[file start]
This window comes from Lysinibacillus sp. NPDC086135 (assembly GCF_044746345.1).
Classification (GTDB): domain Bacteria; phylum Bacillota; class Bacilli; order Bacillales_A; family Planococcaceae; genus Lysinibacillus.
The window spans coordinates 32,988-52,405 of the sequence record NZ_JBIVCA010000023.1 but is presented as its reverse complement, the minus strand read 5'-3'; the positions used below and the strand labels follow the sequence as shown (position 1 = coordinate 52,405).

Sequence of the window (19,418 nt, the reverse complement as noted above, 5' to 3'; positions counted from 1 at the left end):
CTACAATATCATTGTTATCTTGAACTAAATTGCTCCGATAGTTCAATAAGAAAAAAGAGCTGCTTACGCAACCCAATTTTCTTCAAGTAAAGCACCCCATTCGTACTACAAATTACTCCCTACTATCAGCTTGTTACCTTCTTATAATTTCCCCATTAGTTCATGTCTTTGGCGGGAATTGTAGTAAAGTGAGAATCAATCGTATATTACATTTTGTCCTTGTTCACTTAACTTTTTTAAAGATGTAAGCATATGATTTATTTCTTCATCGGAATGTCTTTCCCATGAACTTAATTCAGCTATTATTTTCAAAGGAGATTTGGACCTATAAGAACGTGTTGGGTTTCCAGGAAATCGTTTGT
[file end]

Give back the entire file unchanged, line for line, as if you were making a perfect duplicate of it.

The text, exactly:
This window comes from Lysinibacillus sp. NPDC086135 (assembly GCF_044746345.1).
Classification (GTDB): domain Bacteria; phylum Bacillota; class Bacilli; order Bacillales_A; family Planococcaceae; genus Lysinibacillus.
The window spans coordinates 32,988-52,405 of the sequence record NZ_JBIVCA010000023.1 but is presented as its reverse complement, the minus strand read 5'-3'; the positions used below and the strand labels follow the sequence as shown (position 1 = coordinate 52,405).

Sequence of the window (19,418 nt, the reverse complement as noted above, 5' to 3'; positions counted from 1 at the left end):
CTACAATATCATTGTTATCTTGAACTAAATTGCTCCGATAGTTCAATAAGAAAAAAGAGCTGCTTACGCAACCCAATTTTCTTCAAGTAAAGCACCCCATTCGTACTACAAATTACTCCCTACTATCAGCTTGTTACCTTCTTATAATTTCCCCATTAGTTCATGTCTTTGGCGGGAATTGTAGTAAAGTGAGAATCAATCGTATATTACATTTTGTCCTTGTTCACTTAACTTTTTTAAAGATGTAAGCATATGATTTATTTCTTCATCGGAATGTCTTTCCCATGAACTTAATTCAGCTATTATTTTCAAAGGAGATTTGGACCTATAAGAACGTGTTGGGTTTCCAGGAAATCGTTTGT